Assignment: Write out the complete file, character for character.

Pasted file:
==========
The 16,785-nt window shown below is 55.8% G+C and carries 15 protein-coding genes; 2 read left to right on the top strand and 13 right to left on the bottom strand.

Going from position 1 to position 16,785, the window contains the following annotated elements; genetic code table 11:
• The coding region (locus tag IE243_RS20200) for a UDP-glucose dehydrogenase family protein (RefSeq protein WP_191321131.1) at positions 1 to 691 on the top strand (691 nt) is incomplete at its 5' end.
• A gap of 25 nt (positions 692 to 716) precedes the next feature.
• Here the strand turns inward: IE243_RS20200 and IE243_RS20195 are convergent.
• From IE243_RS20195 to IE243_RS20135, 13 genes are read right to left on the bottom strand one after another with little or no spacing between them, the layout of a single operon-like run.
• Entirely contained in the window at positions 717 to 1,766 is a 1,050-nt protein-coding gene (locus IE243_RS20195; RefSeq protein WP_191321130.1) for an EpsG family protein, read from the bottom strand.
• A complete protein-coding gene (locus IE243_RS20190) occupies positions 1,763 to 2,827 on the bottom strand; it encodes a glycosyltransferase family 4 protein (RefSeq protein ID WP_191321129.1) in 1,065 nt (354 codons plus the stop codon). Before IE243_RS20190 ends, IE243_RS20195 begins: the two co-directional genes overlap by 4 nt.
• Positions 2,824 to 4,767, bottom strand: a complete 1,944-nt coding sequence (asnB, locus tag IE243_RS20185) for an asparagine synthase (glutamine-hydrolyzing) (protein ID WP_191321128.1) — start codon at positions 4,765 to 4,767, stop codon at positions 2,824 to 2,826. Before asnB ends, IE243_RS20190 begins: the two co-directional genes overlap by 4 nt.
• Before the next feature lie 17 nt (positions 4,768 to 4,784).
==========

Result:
The 16,785-nt window shown below is 55.8% G+C and carries 15 protein-coding genes; 2 read left to right on the top strand and 13 right to left on the bottom strand.

Going from position 1 to position 16,785, the window contains the following annotated elements; genetic code table 11:
• The coding region (locus tag IE243_RS20200) for a UDP-glucose dehydrogenase family protein (RefSeq protein WP_191321131.1) at positions 1 to 691 on the top strand (691 nt) is incomplete at its 5' end.
• A gap of 25 nt (positions 692 to 716) precedes the next feature.
• Here the strand turns inward: IE243_RS20200 and IE243_RS20195 are convergent.
• From IE243_RS20195 to IE243_RS20135, 13 genes are read right to left on the bottom strand one after another with little or no spacing between them, the layout of a single operon-like run.
• Entirely contained in the window at positions 717 to 1,766 is a 1,050-nt protein-coding gene (locus IE243_RS20195; RefSeq protein WP_191321130.1) for an EpsG family protein, read from the bottom strand.
• A complete protein-coding gene (locus IE243_RS20190) occupies positions 1,763 to 2,827 on the bottom strand; it encodes a glycosyltransferase family 4 protein (RefSeq protein ID WP_191321129.1) in 1,065 nt (354 codons plus the stop codon). Before IE243_RS20190 ends, IE243_RS20195 begins: the two co-directional genes overlap by 4 nt.
• Positions 2,824 to 4,767, bottom strand: a complete 1,944-nt coding sequence (asnB, locus tag IE243_RS20185) for an asparagine synthase (glutamine-hydrolyzing) (protein ID WP_191321128.1) — start codon at positions 4,765 to 4,767, stop codon at positions 2,824 to 2,826. Before asnB ends, IE243_RS20190 begins: the two co-directional genes overlap by 4 nt.
• Before the next feature lie 17 nt (positions 4,768 to 4,784).